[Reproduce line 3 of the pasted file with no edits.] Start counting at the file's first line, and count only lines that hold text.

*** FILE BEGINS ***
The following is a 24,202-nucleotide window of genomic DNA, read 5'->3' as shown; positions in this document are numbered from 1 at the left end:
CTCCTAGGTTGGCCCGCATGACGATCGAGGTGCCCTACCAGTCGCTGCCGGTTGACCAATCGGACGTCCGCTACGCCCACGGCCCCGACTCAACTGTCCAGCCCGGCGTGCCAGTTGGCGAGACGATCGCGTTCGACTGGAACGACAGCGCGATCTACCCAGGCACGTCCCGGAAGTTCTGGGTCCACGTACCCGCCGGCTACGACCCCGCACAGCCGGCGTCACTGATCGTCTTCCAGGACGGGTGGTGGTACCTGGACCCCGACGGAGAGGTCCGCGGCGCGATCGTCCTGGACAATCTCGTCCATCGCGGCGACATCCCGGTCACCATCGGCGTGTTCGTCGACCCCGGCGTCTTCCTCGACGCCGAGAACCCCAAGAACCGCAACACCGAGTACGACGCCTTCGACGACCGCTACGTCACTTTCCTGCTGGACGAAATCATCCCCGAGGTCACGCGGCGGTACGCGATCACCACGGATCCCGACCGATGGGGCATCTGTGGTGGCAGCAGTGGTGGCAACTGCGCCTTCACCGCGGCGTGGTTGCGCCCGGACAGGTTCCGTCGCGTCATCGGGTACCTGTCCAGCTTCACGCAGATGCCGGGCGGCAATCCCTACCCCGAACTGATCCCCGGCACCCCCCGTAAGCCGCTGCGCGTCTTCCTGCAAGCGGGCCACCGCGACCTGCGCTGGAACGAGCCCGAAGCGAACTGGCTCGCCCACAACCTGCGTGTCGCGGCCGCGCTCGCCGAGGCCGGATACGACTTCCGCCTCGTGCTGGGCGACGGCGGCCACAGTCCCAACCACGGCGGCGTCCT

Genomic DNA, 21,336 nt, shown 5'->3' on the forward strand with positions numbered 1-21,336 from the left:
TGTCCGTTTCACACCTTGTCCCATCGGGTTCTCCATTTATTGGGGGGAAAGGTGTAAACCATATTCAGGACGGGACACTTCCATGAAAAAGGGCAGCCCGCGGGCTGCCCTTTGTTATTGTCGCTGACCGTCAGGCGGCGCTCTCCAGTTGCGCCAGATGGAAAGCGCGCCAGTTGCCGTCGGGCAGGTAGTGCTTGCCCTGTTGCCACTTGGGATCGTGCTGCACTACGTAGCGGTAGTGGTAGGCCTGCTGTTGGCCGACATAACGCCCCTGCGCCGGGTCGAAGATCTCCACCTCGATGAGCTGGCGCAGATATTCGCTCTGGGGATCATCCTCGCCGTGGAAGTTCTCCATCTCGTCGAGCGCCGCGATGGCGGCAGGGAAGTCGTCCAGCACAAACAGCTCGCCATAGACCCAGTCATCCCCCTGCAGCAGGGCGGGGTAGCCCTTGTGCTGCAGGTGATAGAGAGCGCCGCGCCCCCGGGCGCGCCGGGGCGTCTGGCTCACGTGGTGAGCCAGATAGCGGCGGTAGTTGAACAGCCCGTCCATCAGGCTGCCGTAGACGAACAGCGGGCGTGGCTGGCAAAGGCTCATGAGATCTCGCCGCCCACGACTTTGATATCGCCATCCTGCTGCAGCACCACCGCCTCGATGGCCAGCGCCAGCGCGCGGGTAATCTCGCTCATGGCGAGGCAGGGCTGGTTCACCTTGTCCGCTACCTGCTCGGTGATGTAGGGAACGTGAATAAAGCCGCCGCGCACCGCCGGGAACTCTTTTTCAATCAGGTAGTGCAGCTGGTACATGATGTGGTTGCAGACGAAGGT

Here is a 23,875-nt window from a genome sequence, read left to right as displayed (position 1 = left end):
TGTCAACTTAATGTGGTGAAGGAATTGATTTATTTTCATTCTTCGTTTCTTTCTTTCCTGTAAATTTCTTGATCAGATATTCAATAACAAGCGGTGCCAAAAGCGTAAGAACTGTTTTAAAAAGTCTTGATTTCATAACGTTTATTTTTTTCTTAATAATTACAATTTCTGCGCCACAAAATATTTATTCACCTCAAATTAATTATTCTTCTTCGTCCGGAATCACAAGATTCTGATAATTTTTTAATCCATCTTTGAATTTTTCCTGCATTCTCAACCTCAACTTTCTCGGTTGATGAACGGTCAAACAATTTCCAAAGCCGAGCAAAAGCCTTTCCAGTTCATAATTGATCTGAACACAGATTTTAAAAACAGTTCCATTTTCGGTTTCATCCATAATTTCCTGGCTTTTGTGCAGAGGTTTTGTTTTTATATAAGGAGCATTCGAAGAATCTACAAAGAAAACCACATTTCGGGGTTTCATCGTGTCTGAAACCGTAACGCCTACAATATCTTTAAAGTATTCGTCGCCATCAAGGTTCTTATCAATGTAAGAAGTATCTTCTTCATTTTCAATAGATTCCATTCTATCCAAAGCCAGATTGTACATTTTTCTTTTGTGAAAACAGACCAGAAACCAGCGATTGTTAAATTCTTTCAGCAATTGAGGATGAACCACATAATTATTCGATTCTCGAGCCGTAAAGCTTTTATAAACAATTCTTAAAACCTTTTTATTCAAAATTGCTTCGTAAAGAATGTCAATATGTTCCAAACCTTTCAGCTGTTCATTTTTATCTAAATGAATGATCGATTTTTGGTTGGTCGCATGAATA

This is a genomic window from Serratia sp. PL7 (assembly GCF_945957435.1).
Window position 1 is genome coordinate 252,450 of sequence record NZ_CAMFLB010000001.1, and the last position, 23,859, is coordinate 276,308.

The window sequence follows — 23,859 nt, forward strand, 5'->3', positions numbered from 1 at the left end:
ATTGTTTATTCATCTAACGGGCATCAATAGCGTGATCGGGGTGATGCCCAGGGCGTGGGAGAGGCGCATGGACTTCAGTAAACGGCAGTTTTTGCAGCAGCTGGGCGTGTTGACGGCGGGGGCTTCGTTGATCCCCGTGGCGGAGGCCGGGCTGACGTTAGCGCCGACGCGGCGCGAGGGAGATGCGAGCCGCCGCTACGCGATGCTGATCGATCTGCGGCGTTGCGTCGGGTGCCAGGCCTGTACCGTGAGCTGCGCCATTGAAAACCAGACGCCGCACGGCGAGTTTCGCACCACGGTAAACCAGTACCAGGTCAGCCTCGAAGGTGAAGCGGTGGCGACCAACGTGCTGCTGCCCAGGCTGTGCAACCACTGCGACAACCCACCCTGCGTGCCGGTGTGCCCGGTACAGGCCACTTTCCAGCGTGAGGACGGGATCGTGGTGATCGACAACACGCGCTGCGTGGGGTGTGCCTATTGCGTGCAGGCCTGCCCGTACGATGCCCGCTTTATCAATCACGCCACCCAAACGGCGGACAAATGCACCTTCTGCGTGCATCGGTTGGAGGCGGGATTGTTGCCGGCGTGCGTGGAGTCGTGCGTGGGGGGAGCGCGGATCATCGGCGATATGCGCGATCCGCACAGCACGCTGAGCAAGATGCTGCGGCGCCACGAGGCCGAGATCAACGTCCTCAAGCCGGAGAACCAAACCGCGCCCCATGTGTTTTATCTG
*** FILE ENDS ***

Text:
Genomic DNA, 21,336 nt, shown 5'->3' on the forward strand with positions numbered 1-21,336 from the left: